Birdog on the hunt for repeat customers downtown

· The Pulse

Century Hospitality Group has opened Birdog, its sixth restaurant and its third in Edmonton's core, intending to complement the downtown food scene.

Century Hospitality Group owner Chris Lachance said he is always looking for opportunities to grow. While he has passed on more than two dozen offers to expand over the past few years because they weren't right, Lachance was intrigued when he was contacted by a friend over the summer. He was an investor in Bottega 104 and shared with Lachance that it would close in September.

"I already knew the (Bottega 104) landlord, and he was very flexible and accommodating," said Lachance. "And my friend stayed on as a partner at Birdog and made it easy to transition."

The name of the restaurant came to Lachance in a dream. The term "bird dog" primarily refers to hunting dogs that fetch game birds after they are shot, but it is also a term in sales parlance for referrals in business. For Lachance, Birdog perfectly conveys what he is trying to achieve with the guest experience.

"It's the relentless pursuit to get what you're after," said Lachance. "In the hospitality business, it's the way you make people feel. So let's do something great here, go after it, and let's bring those guests back."

Lachance said Birdog was designed to fill a gap he identified in the area. "We looked at what was missing downtown, and thought we could bring in a restaurant with a really cool lobby hotel feel," said Lachance.

The restaurant at 10181 104 St. joins two Century restaurants downtown: Lux Steakhouse and The Parlour.

Chef Tony Le wearing an apron in front of a painting of a dog with a bird in its mouth

Chef Tony Le has created an approachable menu for Birdog. (Sharon Yeo/Flickr)

While Birdog retained Bottega's long bar along one wall, the new layout opens up the space. There is also a private room in the back that accommodates up to 12, with its own private washroom. At present, Birdog is open for dinner Tuesdays to Sundays but will consider adding lunch and brunch depending on the response from the community.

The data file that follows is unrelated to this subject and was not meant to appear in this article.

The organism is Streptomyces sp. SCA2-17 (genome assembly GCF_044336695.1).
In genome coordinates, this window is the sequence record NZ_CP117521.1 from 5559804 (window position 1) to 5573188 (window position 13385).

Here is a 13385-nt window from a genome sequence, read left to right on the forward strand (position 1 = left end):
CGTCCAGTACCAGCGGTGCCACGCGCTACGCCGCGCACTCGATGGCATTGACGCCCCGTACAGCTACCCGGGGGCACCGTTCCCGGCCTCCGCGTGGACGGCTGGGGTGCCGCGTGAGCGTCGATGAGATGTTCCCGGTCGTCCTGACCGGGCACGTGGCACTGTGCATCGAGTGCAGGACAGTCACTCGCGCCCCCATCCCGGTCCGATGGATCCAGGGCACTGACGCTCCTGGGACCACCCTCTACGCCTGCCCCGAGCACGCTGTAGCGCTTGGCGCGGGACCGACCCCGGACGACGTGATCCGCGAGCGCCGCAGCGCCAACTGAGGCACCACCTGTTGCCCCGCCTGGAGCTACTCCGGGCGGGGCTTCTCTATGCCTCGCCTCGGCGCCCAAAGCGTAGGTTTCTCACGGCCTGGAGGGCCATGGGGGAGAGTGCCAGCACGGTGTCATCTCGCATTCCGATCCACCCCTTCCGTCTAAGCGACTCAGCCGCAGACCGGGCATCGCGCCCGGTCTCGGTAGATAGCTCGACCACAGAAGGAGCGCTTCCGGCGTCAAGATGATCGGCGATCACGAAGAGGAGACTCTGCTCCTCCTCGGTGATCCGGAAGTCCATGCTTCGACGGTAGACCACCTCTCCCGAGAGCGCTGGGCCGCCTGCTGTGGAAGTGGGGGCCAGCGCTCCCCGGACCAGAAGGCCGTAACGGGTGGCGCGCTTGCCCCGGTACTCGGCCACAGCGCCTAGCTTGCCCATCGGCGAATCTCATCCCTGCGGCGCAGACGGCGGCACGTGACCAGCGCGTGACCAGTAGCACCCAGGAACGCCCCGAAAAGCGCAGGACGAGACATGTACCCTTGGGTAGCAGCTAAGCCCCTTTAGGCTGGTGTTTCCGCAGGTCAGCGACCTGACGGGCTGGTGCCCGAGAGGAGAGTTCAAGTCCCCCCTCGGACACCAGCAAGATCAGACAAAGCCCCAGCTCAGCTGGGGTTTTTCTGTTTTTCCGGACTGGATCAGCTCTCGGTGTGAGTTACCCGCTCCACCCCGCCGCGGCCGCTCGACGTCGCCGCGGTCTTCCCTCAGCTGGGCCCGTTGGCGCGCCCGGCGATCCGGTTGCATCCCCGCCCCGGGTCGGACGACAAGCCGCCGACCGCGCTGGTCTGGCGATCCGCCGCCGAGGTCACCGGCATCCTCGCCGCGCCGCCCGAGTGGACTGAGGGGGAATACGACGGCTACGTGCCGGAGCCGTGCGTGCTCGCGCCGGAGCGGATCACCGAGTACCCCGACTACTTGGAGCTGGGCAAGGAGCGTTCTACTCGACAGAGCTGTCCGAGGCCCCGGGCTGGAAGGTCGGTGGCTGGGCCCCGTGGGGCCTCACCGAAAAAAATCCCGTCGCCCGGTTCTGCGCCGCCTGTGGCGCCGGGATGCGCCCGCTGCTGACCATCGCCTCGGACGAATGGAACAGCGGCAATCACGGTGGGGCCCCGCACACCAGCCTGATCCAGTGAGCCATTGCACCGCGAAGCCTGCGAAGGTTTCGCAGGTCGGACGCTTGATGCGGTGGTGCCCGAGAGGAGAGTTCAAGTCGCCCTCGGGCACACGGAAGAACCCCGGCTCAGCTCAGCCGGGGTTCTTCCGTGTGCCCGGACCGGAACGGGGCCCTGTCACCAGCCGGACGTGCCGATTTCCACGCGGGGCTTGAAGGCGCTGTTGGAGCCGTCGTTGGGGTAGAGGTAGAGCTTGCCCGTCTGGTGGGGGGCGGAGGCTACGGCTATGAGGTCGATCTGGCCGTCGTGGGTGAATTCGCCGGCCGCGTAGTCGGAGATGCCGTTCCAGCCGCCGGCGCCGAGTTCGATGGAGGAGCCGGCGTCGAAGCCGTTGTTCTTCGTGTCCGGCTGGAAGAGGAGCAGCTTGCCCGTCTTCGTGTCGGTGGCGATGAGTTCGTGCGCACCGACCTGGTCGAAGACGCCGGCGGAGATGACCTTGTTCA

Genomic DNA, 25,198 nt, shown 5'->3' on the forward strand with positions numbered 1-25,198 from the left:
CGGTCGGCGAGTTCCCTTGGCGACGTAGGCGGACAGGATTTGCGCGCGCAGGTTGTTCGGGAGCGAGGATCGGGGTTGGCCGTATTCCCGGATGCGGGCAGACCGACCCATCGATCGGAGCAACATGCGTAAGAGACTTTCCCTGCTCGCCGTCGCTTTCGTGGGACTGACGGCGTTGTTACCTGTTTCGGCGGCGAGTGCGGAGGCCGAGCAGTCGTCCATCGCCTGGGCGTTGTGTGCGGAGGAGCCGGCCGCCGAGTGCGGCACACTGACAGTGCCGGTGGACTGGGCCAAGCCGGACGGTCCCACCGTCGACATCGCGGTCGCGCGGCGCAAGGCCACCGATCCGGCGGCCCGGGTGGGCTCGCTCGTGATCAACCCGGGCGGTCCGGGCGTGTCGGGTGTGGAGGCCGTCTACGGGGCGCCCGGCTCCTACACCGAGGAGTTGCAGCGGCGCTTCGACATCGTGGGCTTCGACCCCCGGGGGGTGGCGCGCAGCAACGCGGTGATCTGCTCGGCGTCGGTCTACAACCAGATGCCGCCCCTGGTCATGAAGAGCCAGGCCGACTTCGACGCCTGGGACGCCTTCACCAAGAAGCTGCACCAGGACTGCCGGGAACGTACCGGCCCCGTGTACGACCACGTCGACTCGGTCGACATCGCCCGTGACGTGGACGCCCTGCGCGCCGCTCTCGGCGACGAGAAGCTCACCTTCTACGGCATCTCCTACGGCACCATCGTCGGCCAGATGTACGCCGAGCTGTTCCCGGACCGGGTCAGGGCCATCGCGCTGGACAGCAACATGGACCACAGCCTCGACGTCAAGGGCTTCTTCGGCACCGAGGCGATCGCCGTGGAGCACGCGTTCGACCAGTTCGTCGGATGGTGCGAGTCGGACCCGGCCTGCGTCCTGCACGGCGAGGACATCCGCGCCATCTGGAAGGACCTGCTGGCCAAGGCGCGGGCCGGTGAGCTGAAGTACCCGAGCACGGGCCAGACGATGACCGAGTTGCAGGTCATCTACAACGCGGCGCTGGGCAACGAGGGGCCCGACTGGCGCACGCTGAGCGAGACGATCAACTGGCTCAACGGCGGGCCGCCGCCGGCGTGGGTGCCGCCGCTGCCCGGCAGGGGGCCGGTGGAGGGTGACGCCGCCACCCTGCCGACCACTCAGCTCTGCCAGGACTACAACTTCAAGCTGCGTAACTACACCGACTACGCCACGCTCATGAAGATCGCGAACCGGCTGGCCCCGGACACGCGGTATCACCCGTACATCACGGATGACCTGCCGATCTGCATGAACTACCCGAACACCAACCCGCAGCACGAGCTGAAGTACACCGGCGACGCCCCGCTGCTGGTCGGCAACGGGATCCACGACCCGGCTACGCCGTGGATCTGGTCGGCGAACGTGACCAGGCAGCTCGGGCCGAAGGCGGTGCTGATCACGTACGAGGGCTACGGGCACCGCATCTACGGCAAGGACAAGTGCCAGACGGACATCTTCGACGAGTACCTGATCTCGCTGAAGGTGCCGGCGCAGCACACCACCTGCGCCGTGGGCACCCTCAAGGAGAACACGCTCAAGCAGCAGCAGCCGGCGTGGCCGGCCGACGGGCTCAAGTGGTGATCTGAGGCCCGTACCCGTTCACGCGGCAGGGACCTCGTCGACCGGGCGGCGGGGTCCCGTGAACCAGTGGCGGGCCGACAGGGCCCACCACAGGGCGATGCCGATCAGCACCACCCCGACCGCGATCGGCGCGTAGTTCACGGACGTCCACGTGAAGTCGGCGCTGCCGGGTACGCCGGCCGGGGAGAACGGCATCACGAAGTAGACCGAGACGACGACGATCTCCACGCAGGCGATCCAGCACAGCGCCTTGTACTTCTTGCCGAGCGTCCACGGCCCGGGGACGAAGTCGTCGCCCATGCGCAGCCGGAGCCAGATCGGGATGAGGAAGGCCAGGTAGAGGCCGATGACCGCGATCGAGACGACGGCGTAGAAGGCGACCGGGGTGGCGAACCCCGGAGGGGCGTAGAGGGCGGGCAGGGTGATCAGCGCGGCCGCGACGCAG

While he is proud of the drink menu, Lachance was quick to emphasize that Birdog has a "serious kitchen." Culinary leader Tony Le has created an approachable menu not out of step with other Century Hospitality properties.

For example, pizzas feature prominently on the menu, as Century retained Bottega 104's industrious pizza oven. "It's the Ferrari of pizza ovens," said Le. "At Parlour, I had to learn how to control a wood-fired oven for our pizzas. Here, it holds a consistent temperature, so I don't have to worry about it."

In addition, Le highlighted the burger on the menu, a Minnesota-style "Juicy Lucy." The beef patty is stuffed with American cheddar and served on Martin's Famous Potato Rolls, brought in from Pennsylvania. They're the same buns used at the popular American chain Shake Shack.

Korean-inspired dishes are also on the menu, with kimchi mac and cheese, kimchi wings, and Le's version of Korean corn cheese. "Maybe I've been watching too much K-dramas," laughed Le.

Experimentation with Korean flavours ties in well with Century Hospitality's next project, Stingray, located in the former Delux space in Crestwood (Century Hospitality had sold its burger-focused property Delux a few years prior, but subsumed it over the summer). To open in 2023, Stingray will allow Le to flex his interest in pan-Asian cuisines, including tastes from his Vietnamese heritage.

Both Lachance and Le credit their loyal customer base as the reason they continue to thrive, in spite of several rough years during the pandemic. "It was the worst time in my life," said Lachance. "But to see our guests coming out to ask what we needed, I cried. That's what being rooted in the community is all about."